Lexington/Nicholasville bandleader Crowe, thankfully, remains a visible bluegrass innovator around these parts, having played at the Festival of the Bluegrass in June and his own Wilmore festival over Labor Day weekend. His self-titled 1975 album with one of his first and most famous New South lineups (it included dobroist Jerry Douglas, guitarist Tony Rice and singer/mandolinist Ricky Skaggs) remains a cornerstone recording of progressive string music. Crowe is working on a CD reissue of two long out-of-print concert recordings cut in Japan by that lineup.
Crowe's current New South band features guitarist/vocalist Rickey Wasson, mandolinst/vocalist Dwight McCall, bassist Kyle Perkins and dobroist Matt DeSpain.
Asylum Street Spankers
9 p.m. Oct. 8 at Cosmic Charlie's, 388 Woodland Ave. $20. (859) 309-9499. Cosmic-charlies.com.
All good spankings must come to an end. The acoustic Americana vaudeville troupe known as Asylum Street Spankers is calling it a day after 17 years on the road.
It will make one last stop in Lexington on Friday night at Cosmic Charlie's. That's the same room where the Spankers made its local debut in summer 1996. At the time, the Woodland Avenue night spot was known as Lynagh's Music Club.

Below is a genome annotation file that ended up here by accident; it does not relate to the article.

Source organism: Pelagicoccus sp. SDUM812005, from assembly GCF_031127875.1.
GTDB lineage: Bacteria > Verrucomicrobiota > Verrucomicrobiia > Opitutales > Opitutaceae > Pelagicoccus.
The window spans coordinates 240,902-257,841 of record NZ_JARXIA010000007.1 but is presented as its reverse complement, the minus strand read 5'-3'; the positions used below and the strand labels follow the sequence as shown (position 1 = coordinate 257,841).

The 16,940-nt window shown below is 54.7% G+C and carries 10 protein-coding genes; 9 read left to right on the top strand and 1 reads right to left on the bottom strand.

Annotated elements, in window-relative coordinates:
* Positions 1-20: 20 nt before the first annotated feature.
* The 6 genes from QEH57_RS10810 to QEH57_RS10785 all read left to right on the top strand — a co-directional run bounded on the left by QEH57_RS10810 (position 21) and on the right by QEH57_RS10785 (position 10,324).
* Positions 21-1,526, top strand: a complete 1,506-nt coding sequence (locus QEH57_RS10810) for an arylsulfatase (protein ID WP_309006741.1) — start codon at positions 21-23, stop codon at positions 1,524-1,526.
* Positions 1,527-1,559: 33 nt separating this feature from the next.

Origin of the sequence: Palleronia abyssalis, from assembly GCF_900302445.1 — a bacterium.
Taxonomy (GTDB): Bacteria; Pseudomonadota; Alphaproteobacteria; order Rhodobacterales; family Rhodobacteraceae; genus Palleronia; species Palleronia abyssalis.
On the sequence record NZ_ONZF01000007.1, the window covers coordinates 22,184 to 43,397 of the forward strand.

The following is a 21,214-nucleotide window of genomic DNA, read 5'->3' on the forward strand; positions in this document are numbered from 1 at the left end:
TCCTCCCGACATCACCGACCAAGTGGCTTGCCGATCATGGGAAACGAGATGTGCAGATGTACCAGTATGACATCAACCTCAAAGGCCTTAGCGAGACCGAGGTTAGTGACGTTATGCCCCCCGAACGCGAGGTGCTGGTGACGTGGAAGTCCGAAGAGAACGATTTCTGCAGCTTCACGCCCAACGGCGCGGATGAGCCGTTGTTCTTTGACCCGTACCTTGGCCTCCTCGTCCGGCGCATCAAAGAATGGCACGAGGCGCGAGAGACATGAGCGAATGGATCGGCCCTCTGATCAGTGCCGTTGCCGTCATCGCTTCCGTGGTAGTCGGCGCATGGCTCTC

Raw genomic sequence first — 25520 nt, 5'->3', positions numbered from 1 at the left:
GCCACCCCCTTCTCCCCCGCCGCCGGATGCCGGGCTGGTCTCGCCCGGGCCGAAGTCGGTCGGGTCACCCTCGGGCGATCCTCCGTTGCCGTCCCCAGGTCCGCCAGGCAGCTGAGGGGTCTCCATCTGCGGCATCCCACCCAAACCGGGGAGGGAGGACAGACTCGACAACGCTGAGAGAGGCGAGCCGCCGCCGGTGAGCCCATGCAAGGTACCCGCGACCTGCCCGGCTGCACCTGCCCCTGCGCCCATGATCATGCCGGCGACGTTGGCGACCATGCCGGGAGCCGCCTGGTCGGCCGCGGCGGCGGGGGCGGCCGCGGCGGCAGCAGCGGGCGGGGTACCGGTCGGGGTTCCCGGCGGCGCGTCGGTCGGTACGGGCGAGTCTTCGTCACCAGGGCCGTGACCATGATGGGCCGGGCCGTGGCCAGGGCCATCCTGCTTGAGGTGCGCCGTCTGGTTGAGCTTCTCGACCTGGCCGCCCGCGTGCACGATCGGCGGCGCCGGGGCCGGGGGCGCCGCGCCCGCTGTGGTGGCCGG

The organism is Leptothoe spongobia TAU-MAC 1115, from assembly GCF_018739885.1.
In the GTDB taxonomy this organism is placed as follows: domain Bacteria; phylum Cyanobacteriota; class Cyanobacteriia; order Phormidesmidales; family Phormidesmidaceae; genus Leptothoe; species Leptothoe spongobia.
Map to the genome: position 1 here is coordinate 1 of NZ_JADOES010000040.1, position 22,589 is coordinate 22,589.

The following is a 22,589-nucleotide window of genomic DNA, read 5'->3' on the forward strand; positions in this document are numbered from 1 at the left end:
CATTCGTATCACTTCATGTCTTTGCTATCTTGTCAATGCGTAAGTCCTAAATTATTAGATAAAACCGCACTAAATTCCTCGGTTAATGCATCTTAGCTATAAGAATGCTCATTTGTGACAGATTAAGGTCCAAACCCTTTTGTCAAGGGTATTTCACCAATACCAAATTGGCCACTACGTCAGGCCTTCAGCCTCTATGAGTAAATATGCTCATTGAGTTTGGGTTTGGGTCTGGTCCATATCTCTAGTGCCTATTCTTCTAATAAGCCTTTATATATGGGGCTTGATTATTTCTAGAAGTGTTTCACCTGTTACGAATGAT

The band's only vocalist, co-founder and musical director, Christina Marrs, remains from the original lineup. Longtime vocalist/raconteur Wammo recently left the band because of family commitments. The remaining Spankers for this final farewell tour will be Marrs (on guitars, ukulele and musical saw), guitarist/vocalist Nevada Smith, multi-instrumentalists Charlie King and Trevor Smith, fiddler/guitarist Shawn Dean, bassist Morgan Patrick and drummer Mark Henne.
After 14 years of Lexington shows featuring more than 50 musicians covering folk, country, jazz, swing, hip-hop and more, what comes to mind is the title from the Spankers' 1996 debut studio album: Spanks for the Memories.
7:30 p.m. Oct. 10 at Collexion, 111 E. Loudon Ave. $5. (859) 536-5568. Collexion.net.
We've run out of room! Luckily, you can read about Saturday's David Sanborn concert at the Singletary Center for the Arts on Page 4. But we invite you over to The Musical Box's blog at LexGo.com to read about a not-to-miss Outside the Spotlight performance Sunday by Vox Arcana.
The Chicago trio sports three remarkable artists who have become longstanding friends of Lexington audiences: drummer Tim Daisy, cellist Fred Lonberg-Holm and clarinetist James Falzone.
The trio's new album, Aerial Age, is a highly animated blend of modern classical composition and spacious improvisation. Please note that the series is trying out a new venue for this concert. It will be held at Collexion, an "art/technology/performance" space at East Loudon Avenue and North Limestone.
I spoke to Daisy last weekend about the band's new music. Please join us on the Web for our conversation.